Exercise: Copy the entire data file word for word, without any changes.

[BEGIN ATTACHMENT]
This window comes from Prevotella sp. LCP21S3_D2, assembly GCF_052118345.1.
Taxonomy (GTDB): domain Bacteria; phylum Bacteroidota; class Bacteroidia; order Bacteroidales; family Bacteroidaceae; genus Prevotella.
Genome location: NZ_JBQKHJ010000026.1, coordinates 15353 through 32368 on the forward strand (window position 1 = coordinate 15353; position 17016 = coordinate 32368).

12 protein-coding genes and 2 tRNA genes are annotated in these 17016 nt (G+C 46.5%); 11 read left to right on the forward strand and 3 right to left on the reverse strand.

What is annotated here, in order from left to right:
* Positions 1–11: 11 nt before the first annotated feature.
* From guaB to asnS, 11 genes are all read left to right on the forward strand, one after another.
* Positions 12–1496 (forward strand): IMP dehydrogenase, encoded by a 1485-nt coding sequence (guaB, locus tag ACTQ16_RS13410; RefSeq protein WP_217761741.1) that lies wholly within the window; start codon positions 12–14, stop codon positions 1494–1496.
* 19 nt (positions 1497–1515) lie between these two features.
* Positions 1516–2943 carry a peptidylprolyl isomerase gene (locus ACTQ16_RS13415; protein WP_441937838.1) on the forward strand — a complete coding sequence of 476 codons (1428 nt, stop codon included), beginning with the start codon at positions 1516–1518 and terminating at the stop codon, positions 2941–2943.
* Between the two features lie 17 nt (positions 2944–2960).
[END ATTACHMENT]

This window comes from Prevotella sp. LCP21S3_D2, assembly GCF_052118345.1.
Taxonomy (GTDB): domain Bacteria; phylum Bacteroidota; class Bacteroidia; order Bacteroidales; family Bacteroidaceae; genus Prevotella.
Genome location: NZ_JBQKHJ010000026.1, coordinates 15353 through 32368 on the forward strand (window position 1 = coordinate 15353; position 17016 = coordinate 32368).

12 protein-coding genes and 2 tRNA genes are annotated in these 17016 nt (G+C 46.5%); 11 read left to right on the forward strand and 3 right to left on the reverse strand.

What is annotated here, in order from left to right:
* Positions 1–11: 11 nt before the first annotated feature.
* From guaB to asnS, 11 genes are all read left to right on the forward strand, one after another.
* Positions 12–1496 (forward strand): IMP dehydrogenase, encoded by a 1485-nt coding sequence (guaB, locus tag ACTQ16_RS13410; RefSeq protein WP_217761741.1) that lies wholly within the window; start codon positions 12–14, stop codon positions 1494–1496.
* 19 nt (positions 1497–1515) lie between these two features.
* Positions 1516–2943 carry a peptidylprolyl isomerase gene (locus ACTQ16_RS13415; protein WP_441937838.1) on the forward strand — a complete coding sequence of 476 codons (1428 nt, stop codon included), beginning with the start codon at positions 1516–1518 and terminating at the stop codon, positions 2941–2943.
* Between the two features lie 17 nt (positions 2944–2960).